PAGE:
While The Govt. Sings Ambedkar’s Praises, Dalits In India Are Still Fighting For Survival

The centuries-old exploitation and oppression of Dalits has continued in the modern society in different ways. The political and social struggle of Baba Saheb Bhimrao Ambedkar in British India, a long battle for the respectable place for Dalits in independent India and the emergence of Dalit consciousness forced mainstream politics to pay them more attention. The Dalit community is still alone in the battle for self-esteem and dignity, and mainstream politics has exploited that vulnerability for votes. According to official figures, cases of crime against Dalits are increasing steadily.

In the past, there have been many such incidents, which led to the discussion on Dalit oppression. But as always, they have failed to stop the oppression. Their echo was heard all over the country, the Dalit society was stirred. The current Dalit Dal has changed completely, they are ready to fight against violence and raised their voice across the country.

The community is no longer inclined to be a Dalit. Juhi Prakash, a Dalit activist from Agra, supported the Bandh on April 2 and wrote on Facebook, “Exit from my anti-reservation and anti-majority ID, I do not want garbage.”

According to the latest figures from the National Crime Records Bureau of India, the crime against Dalits is increasing steadily. In the last 10 years, cases of rape of Dalit women have doubled. Between 2007 and 2017, criminal cases have increased by 66 percent.

The violence of the movement and some figures from the National Crime Records Bureau constitute a worrisome comparison. It was reported that in the BJP-ruled Gujarat, Rajasthan, Maharashtra, Madhya Pradesh, Haryana, Uttar Pradesh, Chhattisgarh, Goa and Jharkhand, more incidents of atrocities against Dalits were recorded than non-BJP ruled states. Madhya Pradesh has been told the worst of all these states. More than five thousand cases of atrocities against Dalits and tribals were registered and the crime rate was twice as much as the national rate of 42. After this, Rajasthan is number two. Goa is third and Gujarat is number four. Many crimes like murder, rape, and property damage are included in this. And these are the data reached by the record bureaus, we can not know exactly how deeply the racism, the racism of Sawantist supremacy is spreading, and not knowing how many cases can ever come in light.

Since the last few days, since the incidents of violence and vandalism on Dalits in many parts of the country, anger was being dull in the Dalits. Unnao rape in Uttar Pradesh or case of Rohit Vemulah suicide in Hyderabad University, Swabhiman movement of Dalits in Maharashtra, incidents of violence in Punjab and Rajasthan against Dalits or incidents of damaging Ambedkar statue in Uttar Pradesh or Bihar – the Supreme Court’s verdict was provoked by torment. But there was also the fear that in the BJP-ruled states this could hardly be done peacefully.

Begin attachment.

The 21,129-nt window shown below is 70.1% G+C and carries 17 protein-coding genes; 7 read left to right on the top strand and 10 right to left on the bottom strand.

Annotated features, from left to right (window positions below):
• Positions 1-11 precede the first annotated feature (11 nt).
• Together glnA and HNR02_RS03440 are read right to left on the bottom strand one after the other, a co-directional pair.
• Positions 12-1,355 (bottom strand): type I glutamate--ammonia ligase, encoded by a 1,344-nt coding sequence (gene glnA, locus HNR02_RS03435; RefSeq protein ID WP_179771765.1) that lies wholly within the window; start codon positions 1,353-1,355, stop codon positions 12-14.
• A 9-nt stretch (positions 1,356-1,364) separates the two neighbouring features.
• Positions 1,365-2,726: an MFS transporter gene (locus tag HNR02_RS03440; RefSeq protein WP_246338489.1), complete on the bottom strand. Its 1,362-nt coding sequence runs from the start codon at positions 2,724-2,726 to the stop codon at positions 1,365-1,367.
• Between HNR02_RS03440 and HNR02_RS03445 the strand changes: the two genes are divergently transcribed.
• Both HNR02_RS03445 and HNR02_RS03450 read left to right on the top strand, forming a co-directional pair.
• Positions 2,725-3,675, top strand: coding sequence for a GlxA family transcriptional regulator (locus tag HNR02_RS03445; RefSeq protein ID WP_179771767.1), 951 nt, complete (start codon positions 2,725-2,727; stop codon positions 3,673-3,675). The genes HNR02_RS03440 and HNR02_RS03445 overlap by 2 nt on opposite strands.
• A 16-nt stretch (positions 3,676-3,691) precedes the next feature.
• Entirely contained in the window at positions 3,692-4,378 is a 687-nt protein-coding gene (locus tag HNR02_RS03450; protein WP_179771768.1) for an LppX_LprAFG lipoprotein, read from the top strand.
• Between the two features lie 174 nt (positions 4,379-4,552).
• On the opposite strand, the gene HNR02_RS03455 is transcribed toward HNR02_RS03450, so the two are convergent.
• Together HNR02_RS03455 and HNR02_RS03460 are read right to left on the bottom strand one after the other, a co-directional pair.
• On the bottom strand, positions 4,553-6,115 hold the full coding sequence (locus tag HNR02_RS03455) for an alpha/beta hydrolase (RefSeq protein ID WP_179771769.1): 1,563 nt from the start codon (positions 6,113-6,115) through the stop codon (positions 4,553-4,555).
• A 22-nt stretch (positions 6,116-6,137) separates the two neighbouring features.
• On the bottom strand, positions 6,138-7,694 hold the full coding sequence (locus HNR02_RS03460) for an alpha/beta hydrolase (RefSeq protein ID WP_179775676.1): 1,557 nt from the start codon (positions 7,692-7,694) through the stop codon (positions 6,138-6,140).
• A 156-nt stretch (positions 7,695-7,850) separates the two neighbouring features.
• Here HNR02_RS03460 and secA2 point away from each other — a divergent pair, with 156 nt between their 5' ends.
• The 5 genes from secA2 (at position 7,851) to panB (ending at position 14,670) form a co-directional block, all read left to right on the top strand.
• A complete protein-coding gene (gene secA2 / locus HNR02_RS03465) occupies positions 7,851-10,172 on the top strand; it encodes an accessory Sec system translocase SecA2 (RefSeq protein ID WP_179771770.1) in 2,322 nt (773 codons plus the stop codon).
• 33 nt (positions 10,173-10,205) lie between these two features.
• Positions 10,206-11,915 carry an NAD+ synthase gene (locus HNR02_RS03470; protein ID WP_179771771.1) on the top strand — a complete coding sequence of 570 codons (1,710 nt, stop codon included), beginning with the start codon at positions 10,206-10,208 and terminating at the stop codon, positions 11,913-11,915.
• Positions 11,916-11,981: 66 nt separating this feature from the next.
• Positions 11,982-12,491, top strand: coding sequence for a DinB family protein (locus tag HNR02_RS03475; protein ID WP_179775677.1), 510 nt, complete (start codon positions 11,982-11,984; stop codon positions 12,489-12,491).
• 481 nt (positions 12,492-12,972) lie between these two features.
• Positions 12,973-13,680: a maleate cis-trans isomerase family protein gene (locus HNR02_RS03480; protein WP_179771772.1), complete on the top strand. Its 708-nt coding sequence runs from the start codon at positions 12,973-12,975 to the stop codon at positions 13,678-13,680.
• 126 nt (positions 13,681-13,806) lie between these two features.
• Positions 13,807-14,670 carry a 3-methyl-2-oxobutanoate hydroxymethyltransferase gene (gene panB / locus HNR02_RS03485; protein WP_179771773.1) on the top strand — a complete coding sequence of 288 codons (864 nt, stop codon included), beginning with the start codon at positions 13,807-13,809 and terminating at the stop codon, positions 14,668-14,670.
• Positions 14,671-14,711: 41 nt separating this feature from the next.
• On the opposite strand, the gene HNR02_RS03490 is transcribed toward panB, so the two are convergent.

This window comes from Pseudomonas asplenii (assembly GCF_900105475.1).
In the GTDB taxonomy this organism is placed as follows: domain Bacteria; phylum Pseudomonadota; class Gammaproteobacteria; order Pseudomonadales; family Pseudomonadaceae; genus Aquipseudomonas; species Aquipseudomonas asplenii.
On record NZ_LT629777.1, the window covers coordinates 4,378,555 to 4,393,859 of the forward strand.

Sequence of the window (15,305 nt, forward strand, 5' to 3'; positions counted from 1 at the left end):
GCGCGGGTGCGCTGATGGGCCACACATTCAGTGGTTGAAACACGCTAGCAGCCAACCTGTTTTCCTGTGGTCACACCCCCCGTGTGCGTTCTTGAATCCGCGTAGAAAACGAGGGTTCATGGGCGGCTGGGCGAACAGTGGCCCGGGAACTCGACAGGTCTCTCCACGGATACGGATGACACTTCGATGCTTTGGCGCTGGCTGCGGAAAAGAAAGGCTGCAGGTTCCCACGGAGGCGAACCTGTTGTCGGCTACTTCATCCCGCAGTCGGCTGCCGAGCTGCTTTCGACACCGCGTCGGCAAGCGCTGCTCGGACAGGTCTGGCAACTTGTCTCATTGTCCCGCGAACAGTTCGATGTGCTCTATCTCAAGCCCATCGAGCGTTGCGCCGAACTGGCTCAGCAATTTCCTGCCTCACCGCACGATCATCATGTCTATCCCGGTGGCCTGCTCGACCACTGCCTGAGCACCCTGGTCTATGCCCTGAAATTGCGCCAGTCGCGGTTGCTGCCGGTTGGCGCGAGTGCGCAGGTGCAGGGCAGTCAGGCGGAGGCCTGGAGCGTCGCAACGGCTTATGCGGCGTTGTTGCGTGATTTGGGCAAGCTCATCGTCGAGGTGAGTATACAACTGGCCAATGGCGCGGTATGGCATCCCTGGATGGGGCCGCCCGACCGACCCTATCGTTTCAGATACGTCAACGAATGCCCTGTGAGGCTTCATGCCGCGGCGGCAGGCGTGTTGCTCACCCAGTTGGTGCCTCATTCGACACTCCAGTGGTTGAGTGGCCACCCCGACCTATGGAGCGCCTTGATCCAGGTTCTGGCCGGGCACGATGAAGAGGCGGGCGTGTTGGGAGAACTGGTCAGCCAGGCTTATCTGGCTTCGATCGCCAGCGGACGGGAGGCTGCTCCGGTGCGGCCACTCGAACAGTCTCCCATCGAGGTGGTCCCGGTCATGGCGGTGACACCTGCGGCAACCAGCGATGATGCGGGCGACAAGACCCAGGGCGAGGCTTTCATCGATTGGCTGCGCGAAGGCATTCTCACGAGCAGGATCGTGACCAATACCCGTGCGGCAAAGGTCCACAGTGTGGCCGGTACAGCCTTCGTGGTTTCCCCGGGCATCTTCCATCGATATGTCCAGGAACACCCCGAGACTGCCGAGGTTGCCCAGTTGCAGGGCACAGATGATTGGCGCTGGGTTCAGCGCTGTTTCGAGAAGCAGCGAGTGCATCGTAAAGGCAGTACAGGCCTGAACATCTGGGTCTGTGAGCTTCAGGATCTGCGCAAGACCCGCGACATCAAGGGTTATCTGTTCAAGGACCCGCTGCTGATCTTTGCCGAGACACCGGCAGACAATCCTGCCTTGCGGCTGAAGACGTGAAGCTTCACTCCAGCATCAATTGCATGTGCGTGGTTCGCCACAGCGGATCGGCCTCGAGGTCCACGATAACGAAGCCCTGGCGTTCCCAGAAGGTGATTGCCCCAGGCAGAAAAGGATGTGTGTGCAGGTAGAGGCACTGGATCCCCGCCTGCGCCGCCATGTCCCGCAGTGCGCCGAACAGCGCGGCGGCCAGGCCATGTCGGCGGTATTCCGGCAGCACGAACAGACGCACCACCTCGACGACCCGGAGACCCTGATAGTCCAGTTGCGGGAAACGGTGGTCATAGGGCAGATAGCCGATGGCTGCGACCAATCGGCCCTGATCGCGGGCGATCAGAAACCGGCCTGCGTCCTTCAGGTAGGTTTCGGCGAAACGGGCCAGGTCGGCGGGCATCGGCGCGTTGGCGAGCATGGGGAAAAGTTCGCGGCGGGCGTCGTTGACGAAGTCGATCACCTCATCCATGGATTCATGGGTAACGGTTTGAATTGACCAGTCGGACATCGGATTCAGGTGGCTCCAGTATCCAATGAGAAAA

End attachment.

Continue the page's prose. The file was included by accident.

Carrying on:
In Maharashtra, the year 2018 started with the Dalit-Maratha collision. On the occasion of the 200th anniversary of the Bhima-Koregaon fight, a youth was killed during protests against its celebration. The case got caught and its flames began to be seen throughout Maharashtra. The Dalit organizations declared Maharashtra Bandh on January 3. In the meanwhile, news of violence and arson was coming from most parts of the state.

In the year 2017, Saharanpur of Uttar Pradesh remained the center of Dalit opposition. There was a confrontation between the Dalit and Thakurs in the area during the Maharana Pratap Jayanti program. This led to stone pelting, firing, and arson between the two sides. The protests grew so much that the matter reached Delhi. In the protest against racial violence, Bhim Army of Dalits performed a major on Delhi’s Jantar Mantar.

A fresh episode is about the procession of Sanjay Jatav. Sanjay’s marriage was decided on April 20 in Nizampur village of Kasganj district. Sanjay declared that he would take his baraat while riding a mare from inside the village. Thakur caste people objected to the issue and claimed that there was no such tradition in the village. In the procession, the Dalit youth was picked up while climbing the horse and barred from the procession after refuting the tradition.

In Uttar Pradesh, A few decades ago such incidents would have been suppressed, but Sanjay stuck to his procession. The matter reached the police, administration and then the court. Local administration was asked to resolve it. Eventually, on April 8, the administration allowed him. The officials made an agreement between the two sides and after fixing the arrangements for the procession and other conditions, the procession was made.

Dalit thinker Kanwal Bharti considers this trend to be the demand of time. “Look, some arrangements have been made in which Dalits have always been tortured. The climbing of a mare is mere symbolism. In Gujarat, a Dalit was assassinated only for this reason because he had boarded the mare. Sanjay is fighting. Now the Dalits realize the rights, so the struggle is going on.”

The recent Dalit movement is different from all previous struggles. The reason for this is the amendment to the SC/ST (Prevention of Atrocities) Act decided by the Supreme Court. This news spread through social media. Supporting the bandh, though the new emerging Bhima army and Mayawati’s Bahujan Samaj Party, apart from the other opposition parties, but there was no such institution which could make full claims.